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Aysha Taryam: Syria — Is there anything left to salvage?
April 24, 2016
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Since 2011 economists have been adding up the accumulating costs of the ongoing war in Syria. Year after year they have been recording the numbers that have come to point directly to the impending demise of the Syrian economy and studying what seems now an imaginable way to recovery. The latest estimate revealed by the World Bank predicts that $180 billion is needed to rebuild a war ravaged Syria. Another study by World Vision and Frontier Economics estimates that the war is costing Syria $4 billion a month in lost growth. The war has seen Syrian schools, hospitals and major infrastructure turned into rubble and with only 43% of the medical facilities functional the estimated life expectancy at birth has dropped to 15 years. World Vision is warning that without an internationally agreed reconstruction strategy ready to be implemented when the war is over, Syria’s fate would be no different than that of Afghanistan and Iraq.

Planning, reconstructing and rebuilding are all words that bring forth a ray of hope in an otherwise grim reality, a reality whose facts show that this hope is far-fetched. After the fall of Gaddafi’s Libya the United Kingdom alone has spent 13 times more on bombing than rebuilding the country. The United States Department of Defense boasts a daily cost of $11.5 million spent on bombing Iraq and in 2009 was spending about $7 billion a month in Afghanistan. Considering that history shows us time and again dark precedents we are almost promised a battered Syria that will not recover for at least another 50 years. The problem with history is that it tends to repeat itself and if mankind fails to learn from it then one after the other every Arab country is destined to perish.

Brick and mortar can be calculated, measured and rebuilt but what of lives lost? What of a nation of nomads that are roaming the world begging to be sheltered? What of the psychological damage that has befallen them as a result of this senseless chaos?

The cost of war is like an immeasurable tremor that knows no borders, its shockwaves reverberating across the world resulting in universal suffering.

Analysts have said the devastation caused by the Syrian war has reached World War II levels. With that in mind and the fact that there are mini wars happening in almost every other Arab country, that was unfortunate enough to be seduced by a false spring, this region is in fact going through the world’s third war. Once the dust settled on the Second World War much of Europe and Asia lay in ruins, there was nothing left to rebuild and the year 1945 was dubbed “Year Zero”. Millions dead and millions more had fled their homes seeing the birth of a new term, the DP, or “displaced person.” In modern day terms it would be what is known to us as the “refugee.” Once again history shows us that while the terminology changes the vicious cycle of war is more or less the same.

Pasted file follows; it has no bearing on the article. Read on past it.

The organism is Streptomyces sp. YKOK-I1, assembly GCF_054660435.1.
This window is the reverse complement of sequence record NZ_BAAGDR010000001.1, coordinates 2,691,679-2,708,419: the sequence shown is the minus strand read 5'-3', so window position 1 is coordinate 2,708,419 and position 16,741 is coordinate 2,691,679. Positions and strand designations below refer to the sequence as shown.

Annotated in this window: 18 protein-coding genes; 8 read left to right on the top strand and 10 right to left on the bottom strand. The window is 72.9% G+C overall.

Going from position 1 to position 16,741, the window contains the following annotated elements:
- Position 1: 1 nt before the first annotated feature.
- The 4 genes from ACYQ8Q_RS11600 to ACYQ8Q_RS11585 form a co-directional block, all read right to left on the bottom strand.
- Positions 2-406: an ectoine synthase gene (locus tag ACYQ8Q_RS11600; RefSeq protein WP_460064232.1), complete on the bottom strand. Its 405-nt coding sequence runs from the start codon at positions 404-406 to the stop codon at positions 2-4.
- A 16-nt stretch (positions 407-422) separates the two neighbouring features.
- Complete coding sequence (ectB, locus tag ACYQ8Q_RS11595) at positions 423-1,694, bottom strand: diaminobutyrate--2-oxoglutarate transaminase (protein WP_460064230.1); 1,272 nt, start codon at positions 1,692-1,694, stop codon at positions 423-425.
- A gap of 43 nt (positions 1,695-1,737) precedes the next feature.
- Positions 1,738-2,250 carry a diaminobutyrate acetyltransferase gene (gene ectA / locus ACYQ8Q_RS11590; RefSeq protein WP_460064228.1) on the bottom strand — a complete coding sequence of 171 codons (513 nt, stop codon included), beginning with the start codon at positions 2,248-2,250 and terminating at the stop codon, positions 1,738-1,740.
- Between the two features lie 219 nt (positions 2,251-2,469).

The end of the Second World War saw great cities such as Warsaw, Tokyo and Berlin reduced to piles of ash and in our reality the great cities of Baghdad, Tripoli and Aleppo have succumbed to the same fate. The end also brought about the creation of new world superpowers, the once mighty Japan and Germany looked to be beyond recovery which left ample room for the United States and the Soviet Union to flex their political muscles. The war in Syria has resulted in an undeniable power shift in the Arab world as well where we witness the weakening of Iraq, Libya and Syria to have made room for other less geographically dominant countries to take the helm.

Nevertheless, what was once Europe’s dark reality of defeating Adolf Hitler was now well behind it, recovery was possible for them because they bound together forming a grand alliance that had one thing on its agenda, the resuscitation of Europe, all of Europe. If Syria is to rise from the ashes it needs a united Arab world which has one thing on its agenda, not the falling of a dictator for we have seen many of those fall, but the reemergence of a prosperous Arab nation, one that is not reliant on foreign aid but is self-sustained and set on its way to become powerful once again.

Let us assume that this hypothetical situation is not a mirage and that its existence is well within reach, the question remains, what would our history books teach? Will the truths be taught so that our future generations could learn from our past or will it be ignored, skipped over to better times just like post World War II Europe did, where Italy neglected to mention its fascist past and France’s history pages were freed from the pro-Nazi Vichy period?

History is not always pessimistic for if World War II Europe has taught us anything it is that the rebuilding of cities is possible and the mending of a nation’s spirit can be achieved and therefore we remain hopeful that the new Arab powers will strive to sift through the ashes and salvage what they can to bring back what was lost and breathe life into what we thought dead.
 
 
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